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realjimbob

REALJimBob

Fortysomething, photographer slacker, working in IT, living in Greenwich; failed polymath; drinks and eats too much, reads too little...

Icebreaker (James Bond 3)

Icebreaker (James Bond 3) - John Gardner

So, I relented and gave Gardner another chance. After the frankly disturbing end to the previous Bond novel, For Special Services, I was tempted to walk away but for pennies plus postage for an almost-new copy of Icebreaker at least I'm not really bumping his sales directly. The Gardner run has to end eventually (he did write 14 of these things) and another (read: hopefully better) author will take the reins – or maybe he's improving with time?

And, maybe, just maybe he is ... It starts with a good start, some solid functional scene setting and then straight into the action. Bond finds himself drawn into the ongoing operation Icebreaker. Given very little briefing by M he's on the Finnish/Russian border with a Russian, an American and an Israeli. It starts to sound like the beginning of a joke, but the jokes come later once Gardner gets going – really the idea of small group of Finnish Nazis rising again to try and take on the world seems laughable – although at least there's no goose-stepping. The number of double-crosses and double-double-crosses is insane, and while it's not overly confusing you do soon start to assume that everybody is going to change sides at least once during the book. The language is typically wooden, jumping between dialogue and third-person mid conversation, in a way that just feels stupidly clumsy.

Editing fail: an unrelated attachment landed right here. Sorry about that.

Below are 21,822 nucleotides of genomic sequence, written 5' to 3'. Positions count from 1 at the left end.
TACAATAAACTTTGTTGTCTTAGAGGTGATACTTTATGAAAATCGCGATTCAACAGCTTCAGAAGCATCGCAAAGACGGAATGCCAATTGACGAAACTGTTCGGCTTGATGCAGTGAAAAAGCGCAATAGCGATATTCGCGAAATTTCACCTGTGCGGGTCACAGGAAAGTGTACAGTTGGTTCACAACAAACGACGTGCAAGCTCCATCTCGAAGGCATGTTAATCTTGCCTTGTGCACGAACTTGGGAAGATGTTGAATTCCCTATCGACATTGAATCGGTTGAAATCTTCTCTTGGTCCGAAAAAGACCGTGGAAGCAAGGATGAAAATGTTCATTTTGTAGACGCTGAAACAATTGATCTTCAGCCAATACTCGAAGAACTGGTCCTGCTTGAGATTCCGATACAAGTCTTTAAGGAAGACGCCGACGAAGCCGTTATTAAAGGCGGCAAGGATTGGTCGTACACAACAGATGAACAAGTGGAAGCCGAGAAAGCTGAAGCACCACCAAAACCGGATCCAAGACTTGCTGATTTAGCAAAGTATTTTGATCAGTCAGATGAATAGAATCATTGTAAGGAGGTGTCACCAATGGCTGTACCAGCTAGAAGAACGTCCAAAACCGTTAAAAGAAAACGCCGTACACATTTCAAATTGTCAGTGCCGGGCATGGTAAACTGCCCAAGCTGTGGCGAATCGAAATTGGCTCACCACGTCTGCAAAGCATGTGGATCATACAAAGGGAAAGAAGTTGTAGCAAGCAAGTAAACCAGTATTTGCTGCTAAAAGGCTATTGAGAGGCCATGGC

But while it's far from a great book, it's not a bad Gardner Bond. There are definite signs of improvement here. I feel like we've turned an important corner. Most of the misogyny appears to have gone, although again Gardner seems to spoil that win somewhat by making Bond suddenly some kind of male incompetent, unable to decide which woman he loves/trusts implicitly or which woman he no longer loves/trusts implicitly. He completely loses any ability to form objective judgements of those he's working with – especially the various women – gone is the decisive Bond who trusts no one and instead he can't even be bothered to order simple background checks preferring instead to "uhm" and "ahh" his way through each character assessment. In fact, Bond appears to be the only spy in the game who isn't living up to his mistrust quota. The others seem to be acting out some pulp Mafia story rather than pretending to be professional spys. At the first opportunity Bond is over-sharing with the wrong woman when he should be getting his mistrustful spy on instead.